To honor International Migrant Day, Draftsy discussed the issue of migration with Sarfaraz Khan, project coordinator at Dom’Asile, the association located in Ile-de-France. Founded in 2000, the association helps people who ask for asylum in France. In this exclusive interview for Draftsy, Khan Sarfaraz talks about how migrants are welcomed in France and what struggles they are going through.
D: Could you briefly describe what Dom’Asile does for migrants?
SK: Dom’Asile is an association that provides administrative help (domiciliation) to people in exile who do not have a stable accommodation or are excluded from public services and helps them access their administrative and social rights.
We have nine domiciliation and help centers in six departments of the Ile-de-France region, two specialized centers dedicated to helping people to access their social rights, and a support center for people in Parisian camps, in partnership with other associations, active citizens, and lawyers. These centers are entirely run by volunteers to provide people with an administrative address and help them with procedures and social rights.
Let’s clarify the term ‘immigrant.’ This term is used very broadly to include all categories of people who come to live in a foreign country. But the reason or the motivation for it can be very different. Some people leave their homelands in search of a better life, better career, or job opportunities. Others are forced to leave their motherland because of wars, conflicts, and the unlivable conditions threatening their lives. These people have no choice but to flee their countries to seek protection.
Dom’Asile, in fact, works for the rights of this category of persons; that is, it helps people who are in the situation of exile in France. We have different projects. In addition to several domiciliation and help centers in Ile-de-France, Dom’Asile runs an online multilingual and multimedia platform to provide information to asylum seekers, refugees, and people whose asylum requests have been denied. This platform provides information in articles, videos, and audio material. It has an online service to answer questions in different languages to accommodate immigrants that do not speak French. We have projects to help migrants become self-dependent and obtain their rights through our “do it yourself” video tutorials and collective information workshops in different languages.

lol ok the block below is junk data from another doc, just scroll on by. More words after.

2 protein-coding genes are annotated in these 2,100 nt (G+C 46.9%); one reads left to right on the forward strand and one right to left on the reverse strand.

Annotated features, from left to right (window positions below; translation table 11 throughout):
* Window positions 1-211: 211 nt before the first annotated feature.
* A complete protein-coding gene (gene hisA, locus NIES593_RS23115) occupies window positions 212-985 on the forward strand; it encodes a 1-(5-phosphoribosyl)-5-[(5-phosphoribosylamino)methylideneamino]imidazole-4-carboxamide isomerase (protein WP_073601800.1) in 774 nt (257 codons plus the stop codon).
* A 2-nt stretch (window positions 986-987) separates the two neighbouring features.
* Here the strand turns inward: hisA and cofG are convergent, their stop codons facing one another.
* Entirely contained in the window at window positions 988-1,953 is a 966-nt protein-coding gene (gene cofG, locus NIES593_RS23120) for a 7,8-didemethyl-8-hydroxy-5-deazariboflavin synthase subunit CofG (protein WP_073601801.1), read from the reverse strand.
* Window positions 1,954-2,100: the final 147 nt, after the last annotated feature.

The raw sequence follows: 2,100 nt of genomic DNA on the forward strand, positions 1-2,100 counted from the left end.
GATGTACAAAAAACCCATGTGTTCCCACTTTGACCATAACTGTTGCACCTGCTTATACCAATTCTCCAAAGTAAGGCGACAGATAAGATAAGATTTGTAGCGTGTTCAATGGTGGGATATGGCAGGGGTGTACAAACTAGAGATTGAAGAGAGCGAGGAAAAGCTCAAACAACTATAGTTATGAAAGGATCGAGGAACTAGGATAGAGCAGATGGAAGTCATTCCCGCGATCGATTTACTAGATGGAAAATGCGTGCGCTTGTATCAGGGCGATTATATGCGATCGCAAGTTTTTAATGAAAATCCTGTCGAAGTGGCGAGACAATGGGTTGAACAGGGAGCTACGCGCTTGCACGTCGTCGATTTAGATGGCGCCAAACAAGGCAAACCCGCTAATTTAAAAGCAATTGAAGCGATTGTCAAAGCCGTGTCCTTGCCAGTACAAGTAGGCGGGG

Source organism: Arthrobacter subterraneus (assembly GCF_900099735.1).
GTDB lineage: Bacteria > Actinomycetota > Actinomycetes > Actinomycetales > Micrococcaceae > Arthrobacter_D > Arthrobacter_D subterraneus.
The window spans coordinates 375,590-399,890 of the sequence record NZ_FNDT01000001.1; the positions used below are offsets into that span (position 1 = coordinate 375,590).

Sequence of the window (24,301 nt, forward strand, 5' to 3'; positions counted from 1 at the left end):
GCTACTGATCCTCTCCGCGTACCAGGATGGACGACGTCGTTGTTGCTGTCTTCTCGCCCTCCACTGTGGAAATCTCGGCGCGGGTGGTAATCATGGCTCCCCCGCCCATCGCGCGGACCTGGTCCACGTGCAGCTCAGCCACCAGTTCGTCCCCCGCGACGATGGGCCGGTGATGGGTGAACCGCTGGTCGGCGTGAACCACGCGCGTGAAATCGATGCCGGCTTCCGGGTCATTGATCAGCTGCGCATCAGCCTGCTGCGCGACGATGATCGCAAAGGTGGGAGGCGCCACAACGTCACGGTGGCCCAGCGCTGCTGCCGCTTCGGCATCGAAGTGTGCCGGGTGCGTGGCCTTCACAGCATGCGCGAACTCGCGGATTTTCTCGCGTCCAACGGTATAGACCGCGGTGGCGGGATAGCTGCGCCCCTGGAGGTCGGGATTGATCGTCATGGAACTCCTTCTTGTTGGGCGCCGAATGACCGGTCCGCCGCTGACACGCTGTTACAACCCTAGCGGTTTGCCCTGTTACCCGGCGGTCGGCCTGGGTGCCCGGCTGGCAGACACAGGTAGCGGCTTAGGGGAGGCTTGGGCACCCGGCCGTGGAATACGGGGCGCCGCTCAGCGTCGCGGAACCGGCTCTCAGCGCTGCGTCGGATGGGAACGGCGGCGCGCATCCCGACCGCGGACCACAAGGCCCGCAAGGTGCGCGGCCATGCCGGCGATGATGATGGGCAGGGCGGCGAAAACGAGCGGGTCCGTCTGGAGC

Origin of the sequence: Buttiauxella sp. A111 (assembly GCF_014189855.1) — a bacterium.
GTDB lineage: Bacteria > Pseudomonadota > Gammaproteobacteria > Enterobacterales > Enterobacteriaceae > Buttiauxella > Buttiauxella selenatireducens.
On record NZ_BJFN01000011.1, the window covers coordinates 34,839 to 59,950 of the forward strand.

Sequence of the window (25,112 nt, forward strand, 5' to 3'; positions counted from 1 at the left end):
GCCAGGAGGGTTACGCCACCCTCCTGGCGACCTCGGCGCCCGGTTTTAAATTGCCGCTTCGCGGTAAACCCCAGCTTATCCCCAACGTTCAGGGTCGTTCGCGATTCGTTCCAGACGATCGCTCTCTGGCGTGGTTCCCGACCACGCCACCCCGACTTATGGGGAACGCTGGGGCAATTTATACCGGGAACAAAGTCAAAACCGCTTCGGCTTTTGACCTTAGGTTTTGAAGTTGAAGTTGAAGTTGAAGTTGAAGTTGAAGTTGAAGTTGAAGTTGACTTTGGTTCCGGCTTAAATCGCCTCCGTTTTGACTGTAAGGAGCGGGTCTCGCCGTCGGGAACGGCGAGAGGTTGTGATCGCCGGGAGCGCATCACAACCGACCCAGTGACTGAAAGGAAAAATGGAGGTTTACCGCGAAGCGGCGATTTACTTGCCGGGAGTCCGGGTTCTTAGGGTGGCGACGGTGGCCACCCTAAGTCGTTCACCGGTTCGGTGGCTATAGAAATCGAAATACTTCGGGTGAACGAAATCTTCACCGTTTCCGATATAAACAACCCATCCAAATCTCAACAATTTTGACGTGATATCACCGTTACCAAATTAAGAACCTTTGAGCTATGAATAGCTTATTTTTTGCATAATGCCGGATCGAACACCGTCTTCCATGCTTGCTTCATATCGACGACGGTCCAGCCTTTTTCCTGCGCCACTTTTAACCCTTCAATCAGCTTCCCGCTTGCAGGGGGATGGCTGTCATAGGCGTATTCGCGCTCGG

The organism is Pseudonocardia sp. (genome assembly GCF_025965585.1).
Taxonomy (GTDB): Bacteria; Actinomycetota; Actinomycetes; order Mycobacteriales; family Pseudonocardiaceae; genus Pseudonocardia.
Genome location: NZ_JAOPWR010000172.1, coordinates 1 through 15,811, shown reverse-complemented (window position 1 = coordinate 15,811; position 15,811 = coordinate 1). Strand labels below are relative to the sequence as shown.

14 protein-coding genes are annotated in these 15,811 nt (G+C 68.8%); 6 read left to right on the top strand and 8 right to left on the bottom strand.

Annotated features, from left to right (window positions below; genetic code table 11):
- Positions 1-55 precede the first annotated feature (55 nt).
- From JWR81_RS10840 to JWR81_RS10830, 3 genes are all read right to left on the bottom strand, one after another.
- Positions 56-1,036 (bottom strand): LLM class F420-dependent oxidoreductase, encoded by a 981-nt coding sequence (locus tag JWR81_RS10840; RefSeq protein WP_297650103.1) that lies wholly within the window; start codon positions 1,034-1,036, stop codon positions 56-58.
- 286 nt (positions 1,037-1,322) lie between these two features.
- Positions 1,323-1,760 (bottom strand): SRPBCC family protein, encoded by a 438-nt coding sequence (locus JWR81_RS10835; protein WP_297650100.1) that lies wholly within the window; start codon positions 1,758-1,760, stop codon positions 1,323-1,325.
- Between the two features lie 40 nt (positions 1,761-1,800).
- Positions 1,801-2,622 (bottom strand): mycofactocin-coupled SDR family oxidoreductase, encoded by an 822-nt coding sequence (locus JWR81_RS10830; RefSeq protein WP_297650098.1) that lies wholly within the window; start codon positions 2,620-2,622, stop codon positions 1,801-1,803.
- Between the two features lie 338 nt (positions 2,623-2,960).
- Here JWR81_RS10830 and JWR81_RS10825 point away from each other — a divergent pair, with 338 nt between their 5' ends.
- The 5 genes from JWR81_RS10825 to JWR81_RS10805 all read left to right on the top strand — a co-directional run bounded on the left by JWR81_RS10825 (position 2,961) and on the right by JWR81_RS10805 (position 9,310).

Moreover, one of the essential activities of Dom’Asile is the advocacy and interpellation of the public authorities. We work with different organizations to monitor institutions’ abusive practices and find the solution to the various administrative blockades these people face.
D: With migrants from which countries do you work most? Are there specific trends that you see?
SK: We help people from many countries. But most of the migrants in our centers are from Bangladesh, Tibet, Soudan, Pakistan, Afghanistan, Congo, and Sri Lanka. The number of Afghan and Tibetan refugees needing help had recently gone up.
As we work with a specific category of ‘migrants,’ that is, the people who flee their countries to seek protection, it is difficult to talk about trends – in this case, they depend on the political situation in the countries. For example, the top five countries whose citizens applied for protection in France were Afghanistan, Bangladesh, Pakistan, Guinea, and Ivory Coast in recent years.
D: What are the main difficulties that the migrants and asylum seekers are going through in France and Ile-de-France specifically?
SK: Unfortunately, they face a lot of difficulties. France follows international and national laws which confer very well-defined rights to asylum seekers and refugees. For example, an asylum seeker has the right to get quick access to the asylum process, get a subsistence allowance, accommodation, and other basic needs. Once the asylum seeker is recognized as a refugee, they have the right to receive language training, get a resident card, a travel document, and the option to bring their spouse and minor children to France.
Those whose asylum request has been rejected also have rights, including getting a minimum free health care service (called aide médicale d’état), a reduced-priced transport card if living in Ile-de-France, and the right to get their children enrolled in a school.
But, in reality, it’s very difficult to obtain these rights. The first hurdle is the language and the lack of information. A large population of immigrants does not speak French, and they have no idea how the French administration and its jurisdictions function. This makes them utterly dependent on the help and support of humanitarian organizations and volunteers.